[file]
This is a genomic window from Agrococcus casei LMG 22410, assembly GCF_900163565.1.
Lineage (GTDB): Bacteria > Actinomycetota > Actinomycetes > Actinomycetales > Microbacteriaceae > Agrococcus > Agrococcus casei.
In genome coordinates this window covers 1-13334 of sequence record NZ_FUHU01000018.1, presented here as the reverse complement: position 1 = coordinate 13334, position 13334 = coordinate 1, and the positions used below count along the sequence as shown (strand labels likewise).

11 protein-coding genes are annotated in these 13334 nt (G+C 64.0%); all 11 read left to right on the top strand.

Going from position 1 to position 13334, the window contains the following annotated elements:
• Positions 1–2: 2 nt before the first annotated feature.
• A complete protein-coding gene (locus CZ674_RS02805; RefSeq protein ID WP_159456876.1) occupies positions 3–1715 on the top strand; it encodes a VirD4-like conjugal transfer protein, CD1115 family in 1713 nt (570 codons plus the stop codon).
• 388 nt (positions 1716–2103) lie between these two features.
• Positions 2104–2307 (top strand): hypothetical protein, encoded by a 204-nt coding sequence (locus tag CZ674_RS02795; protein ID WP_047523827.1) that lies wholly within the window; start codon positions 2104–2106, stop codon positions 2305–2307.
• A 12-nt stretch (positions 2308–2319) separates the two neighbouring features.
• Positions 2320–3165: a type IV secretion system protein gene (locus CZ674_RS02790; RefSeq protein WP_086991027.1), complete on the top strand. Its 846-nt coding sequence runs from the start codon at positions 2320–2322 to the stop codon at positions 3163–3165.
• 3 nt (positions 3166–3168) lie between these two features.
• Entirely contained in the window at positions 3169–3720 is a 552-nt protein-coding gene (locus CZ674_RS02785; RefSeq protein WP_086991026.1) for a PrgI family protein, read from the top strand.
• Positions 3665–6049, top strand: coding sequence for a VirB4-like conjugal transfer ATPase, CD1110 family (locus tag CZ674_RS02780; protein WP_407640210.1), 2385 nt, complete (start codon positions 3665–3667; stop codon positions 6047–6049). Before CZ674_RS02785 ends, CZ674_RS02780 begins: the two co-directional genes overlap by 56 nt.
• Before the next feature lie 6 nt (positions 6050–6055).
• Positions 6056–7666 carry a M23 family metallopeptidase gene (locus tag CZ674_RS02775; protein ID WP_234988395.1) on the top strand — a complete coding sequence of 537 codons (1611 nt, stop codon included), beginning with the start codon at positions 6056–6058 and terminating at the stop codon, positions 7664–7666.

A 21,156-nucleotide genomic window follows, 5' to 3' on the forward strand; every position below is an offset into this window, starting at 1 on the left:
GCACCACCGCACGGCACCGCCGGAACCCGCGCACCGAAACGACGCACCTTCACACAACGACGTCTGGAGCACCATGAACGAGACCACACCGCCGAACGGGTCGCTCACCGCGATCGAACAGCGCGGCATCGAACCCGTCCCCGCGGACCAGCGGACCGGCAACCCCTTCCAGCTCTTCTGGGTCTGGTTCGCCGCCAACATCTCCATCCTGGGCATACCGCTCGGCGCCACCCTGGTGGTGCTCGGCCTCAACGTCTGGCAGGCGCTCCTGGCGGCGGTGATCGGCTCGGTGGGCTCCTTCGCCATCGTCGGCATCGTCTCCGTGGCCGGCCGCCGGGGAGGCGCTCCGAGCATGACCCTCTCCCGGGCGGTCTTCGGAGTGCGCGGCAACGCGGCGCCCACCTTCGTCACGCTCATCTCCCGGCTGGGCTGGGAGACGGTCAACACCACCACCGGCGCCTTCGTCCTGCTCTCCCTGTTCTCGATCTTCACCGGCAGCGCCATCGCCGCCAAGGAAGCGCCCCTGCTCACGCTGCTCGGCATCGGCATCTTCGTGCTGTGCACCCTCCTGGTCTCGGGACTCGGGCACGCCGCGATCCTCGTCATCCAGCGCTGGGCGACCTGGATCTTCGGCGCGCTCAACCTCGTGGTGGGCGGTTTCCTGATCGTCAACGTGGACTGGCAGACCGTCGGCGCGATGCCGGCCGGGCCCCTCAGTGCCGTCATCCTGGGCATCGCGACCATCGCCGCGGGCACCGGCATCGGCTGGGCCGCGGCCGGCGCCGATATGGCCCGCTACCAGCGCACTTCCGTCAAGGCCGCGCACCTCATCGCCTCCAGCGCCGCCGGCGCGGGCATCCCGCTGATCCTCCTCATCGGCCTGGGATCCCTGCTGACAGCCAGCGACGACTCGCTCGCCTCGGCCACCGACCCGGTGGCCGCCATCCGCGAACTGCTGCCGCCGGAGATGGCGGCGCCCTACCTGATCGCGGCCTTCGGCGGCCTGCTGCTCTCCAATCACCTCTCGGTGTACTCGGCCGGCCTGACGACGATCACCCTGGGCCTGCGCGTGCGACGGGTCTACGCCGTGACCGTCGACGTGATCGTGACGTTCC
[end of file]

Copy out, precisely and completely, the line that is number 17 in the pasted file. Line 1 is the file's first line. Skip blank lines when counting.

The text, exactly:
A 21,156-nucleotide genomic window follows, 5' to 3' on the forward strand; every position below is an offset into this window, starting at 1 on the left: